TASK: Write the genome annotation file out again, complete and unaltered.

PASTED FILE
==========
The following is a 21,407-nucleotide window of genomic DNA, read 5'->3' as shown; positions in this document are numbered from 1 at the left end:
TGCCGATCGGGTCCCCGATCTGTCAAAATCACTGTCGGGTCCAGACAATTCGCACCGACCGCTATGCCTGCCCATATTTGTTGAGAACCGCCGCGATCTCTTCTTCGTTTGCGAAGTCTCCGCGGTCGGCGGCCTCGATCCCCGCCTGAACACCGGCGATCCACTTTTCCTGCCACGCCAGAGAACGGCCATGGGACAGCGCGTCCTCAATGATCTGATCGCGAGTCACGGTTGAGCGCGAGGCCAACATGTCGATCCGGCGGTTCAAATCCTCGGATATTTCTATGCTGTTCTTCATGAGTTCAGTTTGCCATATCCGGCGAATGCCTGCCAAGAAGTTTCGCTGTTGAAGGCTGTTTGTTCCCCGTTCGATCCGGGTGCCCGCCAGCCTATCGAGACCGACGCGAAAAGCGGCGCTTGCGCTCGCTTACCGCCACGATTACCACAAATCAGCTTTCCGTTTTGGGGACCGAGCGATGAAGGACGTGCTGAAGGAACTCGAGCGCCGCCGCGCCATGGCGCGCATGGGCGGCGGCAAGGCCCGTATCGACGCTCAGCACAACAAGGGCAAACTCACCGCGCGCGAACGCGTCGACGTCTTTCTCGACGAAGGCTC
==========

The following is a 21,407-nucleotide window of genomic DNA, read 5'->3' as shown; positions in this document are numbered from 1 at the left end:
TGCCGATCGGGTCCCCGATCTGTCAAAATCACTGTCGGGTCCAGACAATTCGCACCGACCGCTATGCCTGCCCATATTTGTTGAGAACCGCCGCGATCTCTTCTTCGTTTGCGAAGTCTCCGCGGTCGGCGGCCTCGATCCCCGCCTGAACACCGGCGATCCACTTTTCCTGCCACGCCAGAGAACGGCCATGGGACAGCGCGTCCTCAATGATCTGATCGCGAGTCACGGTTGAGCGCGAGGCCAACATGTCGATCCGGCGGTTCAAATCCTCGGATATTTCTATGCTGTTCTTCATGAGTTCAGTTTGCCATATCCGGCGAATGCCTGCCAAGAAGTTTCGCTGTTGAAGGCTGTTTGTTCCCCGTTCGATCCGGGTGCCCGCCAGCCTATCGAGACCGACGCGAAAAGCGGCGCTTGCGCTCGCTTACCGCCACGATTACCACAAATCAGCTTTCCGTTTTGGGGACCGAGCGATGAAGGACGTGCTGAAGGAACTCGAGCGCCGCCGCGCCATGGCGCGCATGGGCGGCGGCAAGGCCCGTATCGACGCTCAGCACAACAAGGGCAAACTCACCGCGCGCGAACGCGTCGACGTCTTTCTCGACGAAGGCTC